When we put this idea in perspective, we realise that it is completely accurate. In just 10 years, “The Beatles” will not be the soundtrack of retirees’ childhoods – “Queen” and “ABBA” will slowly but surely begin to take over as “golden oldies”. Sandlie believes that it is important to remember exactly who the older people of tomorrow are, and that holds especially true when talking about housing concepts.
Before we answer this question, we should first go into why the question itself is important. In June 2020, SSB published an article discussing a “historic shift” in the Norwegian population. The article concluded that “in 10 years, there will be more older people than children in the general population” (SSB, 2020). This trend is not unique to Norway – the 65+ demographic is growing rapidly all over the world.
It follows naturally that in an ageing society, an ever-larger portion of its housing needs will be taken up by this group. This is further supported by “Eldrebølgen”, a 2020 study from Prognosesenteret on the so-called “Silver Wave”. Among its findings was the fact that 75% of new housing demands in the coming years will come from the 65+ demographic (Prognosesenteret 2020)
The Council for an Ageing-friendly Norway (Aldersvennlig Norge) offers advice on how Norway can become more ageing-friendly, and their program focuses on five main areas. But their program has gained traction primarily because of the growing impact caused by the rapidly-increasing 65+ demographic. This change means that our society needs to adapt, and provide new solutions. High on the list of what older people want is better health, and better homes (Aldersvennlig, 2020). Hans Christian Sandlie can confirm this.
“Both in Norway and abroad, many organisations are going to be working on adapting their approaches in light of the fact that we face an ageing population, and appropriate housing is going to be a central fixture in an age-friendly society” he explains.
According to Sandlie, there are many concerns and preferences that influence home designs that are tailored towards people aged 60+. For starters, many people wish to continue living near their existing neighbourhoods, where they already have a social network.
“Tailored housing, preferably with parking options, access to collective transport and the ability to generally have mobility outside the home have proven to be important. Service functions such as cafés, health services, and grocery stores/corner shops are also mentioned often”, says Sandlie. He also points out that the immediate environment around one’s home is essential for good quality of life. “The lives we live in and around our homes are key. They affect people’s health and wellbeing” Sandlie explains.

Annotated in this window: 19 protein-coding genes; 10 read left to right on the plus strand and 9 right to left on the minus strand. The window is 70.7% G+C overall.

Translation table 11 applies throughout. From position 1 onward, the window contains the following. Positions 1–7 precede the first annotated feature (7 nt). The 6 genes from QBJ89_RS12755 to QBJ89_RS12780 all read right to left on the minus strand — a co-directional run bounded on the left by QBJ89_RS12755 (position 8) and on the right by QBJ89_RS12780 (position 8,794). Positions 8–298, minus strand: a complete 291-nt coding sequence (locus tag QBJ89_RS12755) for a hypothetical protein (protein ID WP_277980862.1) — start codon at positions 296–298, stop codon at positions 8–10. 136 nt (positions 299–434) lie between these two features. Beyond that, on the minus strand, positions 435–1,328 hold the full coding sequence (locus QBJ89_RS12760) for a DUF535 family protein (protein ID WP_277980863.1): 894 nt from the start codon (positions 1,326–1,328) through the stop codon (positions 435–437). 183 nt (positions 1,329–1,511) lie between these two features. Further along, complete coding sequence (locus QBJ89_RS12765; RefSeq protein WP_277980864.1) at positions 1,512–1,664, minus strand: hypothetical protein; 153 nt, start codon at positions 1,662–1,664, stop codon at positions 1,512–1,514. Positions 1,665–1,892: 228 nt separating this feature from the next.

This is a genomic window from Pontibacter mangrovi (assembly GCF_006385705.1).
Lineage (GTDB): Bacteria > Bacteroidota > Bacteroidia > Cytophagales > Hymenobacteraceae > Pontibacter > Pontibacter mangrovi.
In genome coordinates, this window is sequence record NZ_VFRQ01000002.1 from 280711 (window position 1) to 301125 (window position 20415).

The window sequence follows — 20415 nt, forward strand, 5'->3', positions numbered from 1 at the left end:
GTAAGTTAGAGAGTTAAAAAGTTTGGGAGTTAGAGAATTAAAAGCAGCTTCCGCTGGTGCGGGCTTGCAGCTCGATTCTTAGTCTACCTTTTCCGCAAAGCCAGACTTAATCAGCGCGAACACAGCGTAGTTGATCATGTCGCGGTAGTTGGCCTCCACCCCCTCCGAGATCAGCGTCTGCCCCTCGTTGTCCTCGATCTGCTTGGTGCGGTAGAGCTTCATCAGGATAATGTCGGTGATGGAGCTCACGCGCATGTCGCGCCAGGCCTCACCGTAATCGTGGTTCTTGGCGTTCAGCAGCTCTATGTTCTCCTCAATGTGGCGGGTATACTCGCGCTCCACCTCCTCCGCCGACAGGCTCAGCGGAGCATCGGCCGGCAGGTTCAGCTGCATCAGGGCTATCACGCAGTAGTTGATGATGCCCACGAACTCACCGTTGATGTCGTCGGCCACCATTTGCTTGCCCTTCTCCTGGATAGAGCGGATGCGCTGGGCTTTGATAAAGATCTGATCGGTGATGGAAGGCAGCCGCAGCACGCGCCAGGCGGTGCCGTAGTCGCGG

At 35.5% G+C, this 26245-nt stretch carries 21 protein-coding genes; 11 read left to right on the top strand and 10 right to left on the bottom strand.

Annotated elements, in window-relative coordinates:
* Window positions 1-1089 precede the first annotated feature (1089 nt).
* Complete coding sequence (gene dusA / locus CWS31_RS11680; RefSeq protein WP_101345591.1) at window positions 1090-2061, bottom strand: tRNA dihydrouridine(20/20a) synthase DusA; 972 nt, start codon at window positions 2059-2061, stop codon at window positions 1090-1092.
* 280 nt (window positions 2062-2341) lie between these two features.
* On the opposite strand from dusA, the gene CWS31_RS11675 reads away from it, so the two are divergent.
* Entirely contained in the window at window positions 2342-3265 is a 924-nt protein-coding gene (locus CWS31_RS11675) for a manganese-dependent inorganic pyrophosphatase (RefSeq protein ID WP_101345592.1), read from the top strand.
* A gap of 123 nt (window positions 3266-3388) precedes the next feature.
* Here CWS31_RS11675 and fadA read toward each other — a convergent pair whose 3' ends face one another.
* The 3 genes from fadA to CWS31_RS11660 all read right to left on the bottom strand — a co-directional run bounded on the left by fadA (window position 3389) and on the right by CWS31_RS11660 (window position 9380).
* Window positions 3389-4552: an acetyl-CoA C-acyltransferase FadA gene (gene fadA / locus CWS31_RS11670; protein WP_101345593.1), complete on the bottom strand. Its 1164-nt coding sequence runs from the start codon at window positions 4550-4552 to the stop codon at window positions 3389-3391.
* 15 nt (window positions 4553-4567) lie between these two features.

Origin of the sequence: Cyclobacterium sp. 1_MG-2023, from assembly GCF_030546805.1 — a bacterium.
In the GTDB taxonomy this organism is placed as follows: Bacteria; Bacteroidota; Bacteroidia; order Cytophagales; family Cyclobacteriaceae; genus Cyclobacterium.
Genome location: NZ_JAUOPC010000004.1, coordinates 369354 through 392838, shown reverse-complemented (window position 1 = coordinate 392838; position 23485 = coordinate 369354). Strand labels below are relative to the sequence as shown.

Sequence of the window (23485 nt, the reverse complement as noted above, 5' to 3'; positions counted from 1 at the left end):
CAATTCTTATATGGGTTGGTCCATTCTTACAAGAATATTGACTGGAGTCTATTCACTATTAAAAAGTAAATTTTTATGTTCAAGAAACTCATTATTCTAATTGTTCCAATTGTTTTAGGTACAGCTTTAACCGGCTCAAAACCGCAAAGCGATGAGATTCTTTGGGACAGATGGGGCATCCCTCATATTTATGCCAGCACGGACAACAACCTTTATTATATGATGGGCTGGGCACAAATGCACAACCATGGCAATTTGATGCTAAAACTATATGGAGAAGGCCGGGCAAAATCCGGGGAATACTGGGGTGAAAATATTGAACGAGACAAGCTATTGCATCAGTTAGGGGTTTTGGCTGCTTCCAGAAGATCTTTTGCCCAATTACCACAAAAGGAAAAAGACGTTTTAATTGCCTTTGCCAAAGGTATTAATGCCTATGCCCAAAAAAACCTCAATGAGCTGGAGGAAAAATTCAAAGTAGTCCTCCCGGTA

His claims are borne out by the “Eldrebølgen” Study. It shows that people over the age of 60 wish to spend more of their time doing the things that interest them – from spending time with friends and family to going on walks, enjoying outdoor activities, exercising, and engaging in their hobbies (Prognosesenteret, 2020). At the same time, in-depth interviews from the same study show that it is important for them to be able to contribute to society, and play an active role (Ibid.).
Sandlie believes one of the best steps we can take towards become ageing-friendly society is a wider change in attitudes – including how that pertains to creating suitable housing. He believes it is important to bear in mind exactly who tomorrow’s retirees are.
“The truth is that tomorrow’s older people are people like me (in just a few years)! People like me have to start planning housing that accounts for the fact that we are ageing”, he continues with a smile.
Sandlie believes that in the future, there will probably be several housing options for older people to choose from that will be relevant to people in different situations.
“We don’t know exactly how the housing situation will be in the future, but my assumption is that there won’t be just one housing offer that is relevant for all, but rather several – and that is about finding niches”, he says.
The question of whether older people are willing to move was also studied in “Eldrebølgen”. A correct interpretation of this idea (and their findings) is that new, innovative concepts could be attractive to older people in the future (Prognosesenteret, 2020). Prognosesenteret’s in-depth interviews show that living with “a mix of age groups” is something that many older people are interested in, rather than simply living with people from their own age group (Ibid.).
Sandlie discusses the attitudes of 50- to 60-year-olds towards living in a community with communal areas – and we see that sharing areas with other people is possibly an attractive concept for many of them in the future.
“Right now, there are not too many people who say yes to the idea, but what is interesting is just how many say that it could be an option for them in the future. We can interpret this as a signal that there is a form of insecurity around what form this idea will take, but once we launch projects showing what this can be, I don’t believe people will be opposed to it”, he concludes.